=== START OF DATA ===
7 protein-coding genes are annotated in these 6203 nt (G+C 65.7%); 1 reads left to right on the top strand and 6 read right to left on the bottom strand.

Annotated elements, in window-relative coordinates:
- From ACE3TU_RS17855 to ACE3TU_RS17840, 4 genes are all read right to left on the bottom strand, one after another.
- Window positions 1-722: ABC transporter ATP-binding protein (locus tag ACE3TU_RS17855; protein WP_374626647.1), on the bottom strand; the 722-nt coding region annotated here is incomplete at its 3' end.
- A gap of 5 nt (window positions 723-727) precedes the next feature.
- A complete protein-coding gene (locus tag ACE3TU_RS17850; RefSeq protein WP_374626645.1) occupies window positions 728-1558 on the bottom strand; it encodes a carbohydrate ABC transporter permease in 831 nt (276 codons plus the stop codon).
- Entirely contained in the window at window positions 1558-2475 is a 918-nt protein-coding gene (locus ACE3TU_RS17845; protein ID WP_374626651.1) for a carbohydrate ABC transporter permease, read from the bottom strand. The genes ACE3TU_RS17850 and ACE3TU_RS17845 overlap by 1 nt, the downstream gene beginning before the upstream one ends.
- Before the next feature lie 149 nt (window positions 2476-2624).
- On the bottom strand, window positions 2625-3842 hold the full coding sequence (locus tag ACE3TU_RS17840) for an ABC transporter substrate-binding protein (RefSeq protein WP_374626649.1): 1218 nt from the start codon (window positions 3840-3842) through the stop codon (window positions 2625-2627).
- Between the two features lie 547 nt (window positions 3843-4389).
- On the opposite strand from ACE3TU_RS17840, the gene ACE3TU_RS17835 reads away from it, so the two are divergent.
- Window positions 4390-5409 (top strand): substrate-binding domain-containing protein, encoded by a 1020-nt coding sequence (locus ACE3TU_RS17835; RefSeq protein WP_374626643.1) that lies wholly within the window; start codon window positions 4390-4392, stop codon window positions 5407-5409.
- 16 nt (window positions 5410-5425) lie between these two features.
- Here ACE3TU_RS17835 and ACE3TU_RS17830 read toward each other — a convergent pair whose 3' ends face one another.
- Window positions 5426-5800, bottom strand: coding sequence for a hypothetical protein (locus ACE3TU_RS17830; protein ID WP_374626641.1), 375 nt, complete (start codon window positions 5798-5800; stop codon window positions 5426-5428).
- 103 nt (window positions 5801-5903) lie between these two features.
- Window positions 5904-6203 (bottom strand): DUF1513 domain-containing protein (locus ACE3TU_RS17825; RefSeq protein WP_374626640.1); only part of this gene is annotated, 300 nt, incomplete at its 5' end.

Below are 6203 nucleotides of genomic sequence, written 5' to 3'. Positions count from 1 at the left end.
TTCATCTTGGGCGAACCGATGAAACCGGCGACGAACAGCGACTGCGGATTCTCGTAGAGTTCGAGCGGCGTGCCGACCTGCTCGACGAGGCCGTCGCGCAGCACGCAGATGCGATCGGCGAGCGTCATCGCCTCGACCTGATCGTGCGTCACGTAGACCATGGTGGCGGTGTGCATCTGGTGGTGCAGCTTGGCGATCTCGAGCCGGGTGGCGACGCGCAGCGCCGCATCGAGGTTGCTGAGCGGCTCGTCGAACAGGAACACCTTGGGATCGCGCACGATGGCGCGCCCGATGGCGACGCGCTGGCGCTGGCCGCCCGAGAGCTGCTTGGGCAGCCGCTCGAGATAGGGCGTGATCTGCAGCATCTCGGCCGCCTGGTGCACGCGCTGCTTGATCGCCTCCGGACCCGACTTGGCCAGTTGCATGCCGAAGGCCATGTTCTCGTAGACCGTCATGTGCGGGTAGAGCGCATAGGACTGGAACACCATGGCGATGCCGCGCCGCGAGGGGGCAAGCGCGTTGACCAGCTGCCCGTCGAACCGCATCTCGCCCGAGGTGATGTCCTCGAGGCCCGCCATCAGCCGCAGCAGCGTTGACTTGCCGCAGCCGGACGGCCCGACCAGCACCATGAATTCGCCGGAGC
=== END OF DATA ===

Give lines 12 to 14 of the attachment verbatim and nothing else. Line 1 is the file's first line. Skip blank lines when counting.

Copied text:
- Window positions 4390-5409 (top strand): substrate-binding domain-containing protein, encoded by a 1020-nt coding sequence (locus ACE3TU_RS17835; RefSeq protein WP_374626643.1) that lies wholly within the window; start codon window positions 4390-4392, stop codon window positions 5407-5409.
- 16 nt (window positions 5410-5425) lie between these two features.
- Here ACE3TU_RS17835 and ACE3TU_RS17830 read toward each other — a convergent pair whose 3' ends face one another.